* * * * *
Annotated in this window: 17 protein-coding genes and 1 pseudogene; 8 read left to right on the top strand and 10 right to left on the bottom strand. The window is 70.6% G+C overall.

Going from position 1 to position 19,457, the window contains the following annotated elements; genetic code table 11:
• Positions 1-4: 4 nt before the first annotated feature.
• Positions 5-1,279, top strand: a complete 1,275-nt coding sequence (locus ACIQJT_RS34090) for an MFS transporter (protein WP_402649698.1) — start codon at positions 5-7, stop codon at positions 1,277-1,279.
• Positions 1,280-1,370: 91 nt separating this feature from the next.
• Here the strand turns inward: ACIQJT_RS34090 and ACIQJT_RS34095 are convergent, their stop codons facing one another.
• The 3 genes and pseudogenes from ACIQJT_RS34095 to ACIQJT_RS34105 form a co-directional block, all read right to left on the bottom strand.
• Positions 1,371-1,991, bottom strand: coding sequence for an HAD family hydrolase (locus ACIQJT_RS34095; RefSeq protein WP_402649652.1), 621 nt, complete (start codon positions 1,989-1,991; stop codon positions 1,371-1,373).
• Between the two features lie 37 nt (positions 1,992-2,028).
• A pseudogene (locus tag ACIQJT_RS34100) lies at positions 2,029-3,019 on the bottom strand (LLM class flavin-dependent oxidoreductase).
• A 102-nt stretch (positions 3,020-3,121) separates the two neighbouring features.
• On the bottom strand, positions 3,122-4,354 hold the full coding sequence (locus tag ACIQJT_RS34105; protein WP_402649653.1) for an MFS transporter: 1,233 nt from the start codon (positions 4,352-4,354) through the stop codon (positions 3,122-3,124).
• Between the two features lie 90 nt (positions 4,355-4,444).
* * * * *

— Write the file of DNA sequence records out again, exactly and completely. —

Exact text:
Annotated in this window: 17 protein-coding genes and 1 pseudogene; 8 read left to right on the top strand and 10 right to left on the bottom strand. The window is 70.6% G+C overall.

Going from position 1 to position 19,457, the window contains the following annotated elements; genetic code table 11:
• Positions 1-4: 4 nt before the first annotated feature.
• Positions 5-1,279, top strand: a complete 1,275-nt coding sequence (locus ACIQJT_RS34090) for an MFS transporter (protein WP_402649698.1) — start codon at positions 5-7, stop codon at positions 1,277-1,279.
• Positions 1,280-1,370: 91 nt separating this feature from the next.
• Here the strand turns inward: ACIQJT_RS34090 and ACIQJT_RS34095 are convergent, their stop codons facing one another.
• The 3 genes and pseudogenes from ACIQJT_RS34095 to ACIQJT_RS34105 form a co-directional block, all read right to left on the bottom strand.
• Positions 1,371-1,991, bottom strand: coding sequence for an HAD family hydrolase (locus ACIQJT_RS34095; RefSeq protein WP_402649652.1), 621 nt, complete (start codon positions 1,989-1,991; stop codon positions 1,371-1,373).
• Between the two features lie 37 nt (positions 1,992-2,028).
• A pseudogene (locus tag ACIQJT_RS34100) lies at positions 2,029-3,019 on the bottom strand (LLM class flavin-dependent oxidoreductase).
• A 102-nt stretch (positions 3,020-3,121) separates the two neighbouring features.
• On the bottom strand, positions 3,122-4,354 hold the full coding sequence (locus tag ACIQJT_RS34105; protein WP_402649653.1) for an MFS transporter: 1,233 nt from the start codon (positions 4,352-4,354) through the stop codon (positions 3,122-3,124).
• Between the two features lie 90 nt (positions 4,355-4,444).